When the Claws Come Out
Understanding and preventing aggressive cat behavior
Introducing a new cat? Take it slow.
A new pet can be perceived as a threat to your cat, so give them time—and a little help—turning the unfamiliar into a familiar sense of companionship. First, make sure each cat has their own belongings: Separate litter boxes, food, water and toys. Then, help each cat get used to the other’s scent. Begin by rubbing each cat’s towels or favorite toys on the other cat. This helps them associate the “new” scent with their favorite things—and begin to understand that the unfamiliar scent is not a threat.
Separate anger from illness
If your usually friendly cat suddenly begins taking swipes at other pets, it could mean your cat is feeling ill—and a trip to the vet may be in order.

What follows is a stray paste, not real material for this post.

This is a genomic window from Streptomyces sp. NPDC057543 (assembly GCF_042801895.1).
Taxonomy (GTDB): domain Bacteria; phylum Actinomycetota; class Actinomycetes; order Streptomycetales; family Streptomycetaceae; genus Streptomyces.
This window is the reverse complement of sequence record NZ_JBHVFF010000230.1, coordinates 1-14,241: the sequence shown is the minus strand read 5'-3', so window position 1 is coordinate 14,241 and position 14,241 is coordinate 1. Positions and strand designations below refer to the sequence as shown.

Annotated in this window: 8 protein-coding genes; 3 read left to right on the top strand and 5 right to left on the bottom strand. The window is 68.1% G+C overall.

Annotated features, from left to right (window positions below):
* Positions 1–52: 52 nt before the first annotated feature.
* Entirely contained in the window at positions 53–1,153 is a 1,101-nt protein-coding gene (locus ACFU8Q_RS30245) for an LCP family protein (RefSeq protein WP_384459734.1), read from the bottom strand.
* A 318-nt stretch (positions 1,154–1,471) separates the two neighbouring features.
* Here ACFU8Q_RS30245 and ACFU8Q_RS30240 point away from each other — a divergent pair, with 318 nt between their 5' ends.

Be aware of redirected aggression
Indoor cats may become agitated by an animal they see on the street: They feel threatened by the outside animal and frustrated that they can’t protect their territory from inside the house. In an attempt to relieve their frustration, they may then turn around and pick a fight with another indoor pet.
Stop a fight in progress
If a fight has begun, you don’t want to enter the fray, so it's best to make a sudden, loud noise from a hidden spot. Try clapping your hands or banging a pan. The noise will startle the cats, and they'll likely both run away.